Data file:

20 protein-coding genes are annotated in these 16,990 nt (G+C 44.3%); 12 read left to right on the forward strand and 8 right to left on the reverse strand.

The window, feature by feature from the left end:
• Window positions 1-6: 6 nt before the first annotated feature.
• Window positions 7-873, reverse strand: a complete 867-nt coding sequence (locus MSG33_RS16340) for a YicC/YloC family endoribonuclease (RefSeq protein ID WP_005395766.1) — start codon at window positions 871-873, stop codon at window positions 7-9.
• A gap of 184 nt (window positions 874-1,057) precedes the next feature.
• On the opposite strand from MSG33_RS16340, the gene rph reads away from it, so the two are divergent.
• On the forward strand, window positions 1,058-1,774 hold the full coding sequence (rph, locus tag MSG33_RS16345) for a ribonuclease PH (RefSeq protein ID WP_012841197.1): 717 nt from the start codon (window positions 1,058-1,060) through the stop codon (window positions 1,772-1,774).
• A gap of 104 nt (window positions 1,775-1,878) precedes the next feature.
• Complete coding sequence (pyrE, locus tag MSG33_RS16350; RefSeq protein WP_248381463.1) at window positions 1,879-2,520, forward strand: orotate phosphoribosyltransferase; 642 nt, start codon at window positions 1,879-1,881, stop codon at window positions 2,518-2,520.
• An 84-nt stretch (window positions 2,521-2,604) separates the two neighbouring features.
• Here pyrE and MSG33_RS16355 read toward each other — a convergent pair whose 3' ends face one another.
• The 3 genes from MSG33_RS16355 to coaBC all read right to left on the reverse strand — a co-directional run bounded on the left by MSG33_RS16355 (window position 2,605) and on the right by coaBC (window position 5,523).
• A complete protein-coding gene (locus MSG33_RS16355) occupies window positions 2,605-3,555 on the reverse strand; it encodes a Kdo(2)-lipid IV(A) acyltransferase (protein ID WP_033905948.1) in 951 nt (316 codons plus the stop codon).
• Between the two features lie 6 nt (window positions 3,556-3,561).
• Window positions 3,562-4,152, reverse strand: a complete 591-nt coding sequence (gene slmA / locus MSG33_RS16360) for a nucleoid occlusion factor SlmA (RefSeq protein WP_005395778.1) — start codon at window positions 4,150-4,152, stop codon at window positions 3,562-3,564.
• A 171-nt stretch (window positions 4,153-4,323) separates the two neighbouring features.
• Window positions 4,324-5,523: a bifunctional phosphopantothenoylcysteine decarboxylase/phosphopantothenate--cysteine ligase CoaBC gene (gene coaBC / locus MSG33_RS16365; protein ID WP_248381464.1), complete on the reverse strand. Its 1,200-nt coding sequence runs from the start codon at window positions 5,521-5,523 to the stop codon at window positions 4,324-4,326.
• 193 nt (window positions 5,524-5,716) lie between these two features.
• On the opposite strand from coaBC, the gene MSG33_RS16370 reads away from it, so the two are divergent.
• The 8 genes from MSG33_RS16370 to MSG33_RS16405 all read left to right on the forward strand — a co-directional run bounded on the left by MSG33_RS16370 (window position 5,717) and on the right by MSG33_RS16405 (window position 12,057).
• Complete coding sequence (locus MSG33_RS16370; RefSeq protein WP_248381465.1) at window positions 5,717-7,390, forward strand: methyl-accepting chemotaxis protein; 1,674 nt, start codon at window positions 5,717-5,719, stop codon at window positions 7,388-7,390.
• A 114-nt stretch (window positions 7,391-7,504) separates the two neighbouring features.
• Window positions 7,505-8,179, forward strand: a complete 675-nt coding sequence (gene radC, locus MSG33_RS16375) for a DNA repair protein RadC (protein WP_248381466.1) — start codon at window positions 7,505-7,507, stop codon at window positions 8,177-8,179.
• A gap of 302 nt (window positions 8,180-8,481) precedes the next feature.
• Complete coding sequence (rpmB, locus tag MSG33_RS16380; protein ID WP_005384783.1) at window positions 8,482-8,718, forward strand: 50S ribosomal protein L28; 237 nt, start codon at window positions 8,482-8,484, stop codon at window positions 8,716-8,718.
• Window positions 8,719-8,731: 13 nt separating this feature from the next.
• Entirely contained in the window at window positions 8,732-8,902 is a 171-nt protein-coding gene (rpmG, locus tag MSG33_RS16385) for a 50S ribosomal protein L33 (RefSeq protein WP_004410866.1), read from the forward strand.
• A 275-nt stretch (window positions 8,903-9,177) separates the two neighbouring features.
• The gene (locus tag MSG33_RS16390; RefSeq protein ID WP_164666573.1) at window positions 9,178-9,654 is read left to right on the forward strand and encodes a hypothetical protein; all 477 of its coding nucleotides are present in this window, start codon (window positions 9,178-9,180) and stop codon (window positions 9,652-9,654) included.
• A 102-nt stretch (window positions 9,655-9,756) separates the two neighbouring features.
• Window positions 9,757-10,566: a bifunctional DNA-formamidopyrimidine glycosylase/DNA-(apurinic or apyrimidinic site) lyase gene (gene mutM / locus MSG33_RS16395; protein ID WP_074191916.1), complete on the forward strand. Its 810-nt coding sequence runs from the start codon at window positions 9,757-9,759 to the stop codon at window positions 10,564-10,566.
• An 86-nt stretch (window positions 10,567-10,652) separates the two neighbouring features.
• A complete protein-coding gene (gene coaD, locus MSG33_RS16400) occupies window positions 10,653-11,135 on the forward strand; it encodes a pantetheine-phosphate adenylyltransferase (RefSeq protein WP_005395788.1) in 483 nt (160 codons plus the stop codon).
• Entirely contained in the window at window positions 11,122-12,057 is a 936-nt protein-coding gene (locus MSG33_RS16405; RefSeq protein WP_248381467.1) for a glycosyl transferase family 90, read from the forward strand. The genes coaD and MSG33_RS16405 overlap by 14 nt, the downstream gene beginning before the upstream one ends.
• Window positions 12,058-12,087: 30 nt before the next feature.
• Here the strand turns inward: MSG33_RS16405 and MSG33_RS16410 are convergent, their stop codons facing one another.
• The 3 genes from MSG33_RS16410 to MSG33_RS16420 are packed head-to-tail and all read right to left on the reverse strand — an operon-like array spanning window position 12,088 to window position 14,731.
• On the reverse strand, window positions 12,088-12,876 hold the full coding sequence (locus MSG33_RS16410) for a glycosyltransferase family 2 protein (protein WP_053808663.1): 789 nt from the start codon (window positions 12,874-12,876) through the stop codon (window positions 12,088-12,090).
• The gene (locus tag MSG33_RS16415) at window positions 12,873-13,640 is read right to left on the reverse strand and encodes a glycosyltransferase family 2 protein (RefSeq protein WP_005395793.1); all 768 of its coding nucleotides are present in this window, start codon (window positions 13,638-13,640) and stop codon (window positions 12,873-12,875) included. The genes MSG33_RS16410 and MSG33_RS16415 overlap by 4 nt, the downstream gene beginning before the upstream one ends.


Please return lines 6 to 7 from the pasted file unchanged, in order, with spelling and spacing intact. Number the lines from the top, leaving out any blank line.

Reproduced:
• On the opposite strand from MSG33_RS16340, the gene rph reads away from it, so the two are divergent.
• On the forward strand, window positions 1,058-1,774 hold the full coding sequence (rph, locus tag MSG33_RS16345) for a ribonuclease PH (RefSeq protein ID WP_012841197.1): 717 nt from the start codon (window positions 1,058-1,060) through the stop codon (window positions 1,772-1,774).